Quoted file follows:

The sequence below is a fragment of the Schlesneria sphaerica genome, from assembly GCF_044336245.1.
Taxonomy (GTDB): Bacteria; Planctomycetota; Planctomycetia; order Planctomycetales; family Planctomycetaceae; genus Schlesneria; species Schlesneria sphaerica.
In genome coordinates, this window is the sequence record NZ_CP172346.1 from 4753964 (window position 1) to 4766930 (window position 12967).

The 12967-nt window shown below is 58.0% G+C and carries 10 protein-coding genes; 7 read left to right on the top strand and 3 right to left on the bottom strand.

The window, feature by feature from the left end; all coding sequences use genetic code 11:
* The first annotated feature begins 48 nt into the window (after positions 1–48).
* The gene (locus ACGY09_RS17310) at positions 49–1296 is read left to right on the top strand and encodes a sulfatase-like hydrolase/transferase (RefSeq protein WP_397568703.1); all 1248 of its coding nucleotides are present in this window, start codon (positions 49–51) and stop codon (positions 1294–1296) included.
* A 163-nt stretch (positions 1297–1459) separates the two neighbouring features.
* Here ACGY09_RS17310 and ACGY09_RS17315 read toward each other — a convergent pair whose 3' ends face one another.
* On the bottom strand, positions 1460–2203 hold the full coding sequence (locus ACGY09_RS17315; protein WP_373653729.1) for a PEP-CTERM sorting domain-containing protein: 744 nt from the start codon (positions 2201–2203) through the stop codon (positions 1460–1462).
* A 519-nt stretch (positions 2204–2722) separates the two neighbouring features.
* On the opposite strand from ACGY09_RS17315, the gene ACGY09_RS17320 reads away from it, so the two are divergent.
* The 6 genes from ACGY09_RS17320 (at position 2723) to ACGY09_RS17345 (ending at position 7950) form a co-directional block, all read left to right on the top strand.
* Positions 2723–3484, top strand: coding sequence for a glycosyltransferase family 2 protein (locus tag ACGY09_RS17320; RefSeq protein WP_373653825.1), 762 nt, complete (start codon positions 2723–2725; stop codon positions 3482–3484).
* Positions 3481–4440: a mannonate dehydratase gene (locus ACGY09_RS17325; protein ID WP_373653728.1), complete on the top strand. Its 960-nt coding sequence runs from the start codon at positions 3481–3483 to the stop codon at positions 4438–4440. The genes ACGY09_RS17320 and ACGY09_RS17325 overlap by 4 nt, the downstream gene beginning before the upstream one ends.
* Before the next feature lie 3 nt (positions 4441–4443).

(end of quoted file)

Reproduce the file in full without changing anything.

The sequence below is a fragment of the Schlesneria sphaerica genome, from assembly GCF_044336245.1.
Taxonomy (GTDB): Bacteria; Planctomycetota; Planctomycetia; order Planctomycetales; family Planctomycetaceae; genus Schlesneria; species Schlesneria sphaerica.
In genome coordinates, this window is the sequence record NZ_CP172346.1 from 4753964 (window position 1) to 4766930 (window position 12967).

The 12967-nt window shown below is 58.0% G+C and carries 10 protein-coding genes; 7 read left to right on the top strand and 3 right to left on the bottom strand.

The window, feature by feature from the left end; all coding sequences use genetic code 11:
* The first annotated feature begins 48 nt into the window (after positions 1–48).
* The gene (locus ACGY09_RS17310) at positions 49–1296 is read left to right on the top strand and encodes a sulfatase-like hydrolase/transferase (RefSeq protein WP_397568703.1); all 1248 of its coding nucleotides are present in this window, start codon (positions 49–51) and stop codon (positions 1294–1296) included.
* A 163-nt stretch (positions 1297–1459) separates the two neighbouring features.
* Here ACGY09_RS17310 and ACGY09_RS17315 read toward each other — a convergent pair whose 3' ends face one another.
* On the bottom strand, positions 1460–2203 hold the full coding sequence (locus ACGY09_RS17315; protein WP_373653729.1) for a PEP-CTERM sorting domain-containing protein: 744 nt from the start codon (positions 2201–2203) through the stop codon (positions 1460–1462).
* A 519-nt stretch (positions 2204–2722) separates the two neighbouring features.
* On the opposite strand from ACGY09_RS17315, the gene ACGY09_RS17320 reads away from it, so the two are divergent.
* The 6 genes from ACGY09_RS17320 (at position 2723) to ACGY09_RS17345 (ending at position 7950) form a co-directional block, all read left to right on the top strand.
* Positions 2723–3484, top strand: coding sequence for a glycosyltransferase family 2 protein (locus tag ACGY09_RS17320; RefSeq protein WP_373653825.1), 762 nt, complete (start codon positions 2723–2725; stop codon positions 3482–3484).
* Positions 3481–4440: a mannonate dehydratase gene (locus ACGY09_RS17325; protein ID WP_373653728.1), complete on the top strand. Its 960-nt coding sequence runs from the start codon at positions 3481–3483 to the stop codon at positions 4438–4440. The genes ACGY09_RS17320 and ACGY09_RS17325 overlap by 4 nt, the downstream gene beginning before the upstream one ends.
* Before the next feature lie 3 nt (positions 4441–4443).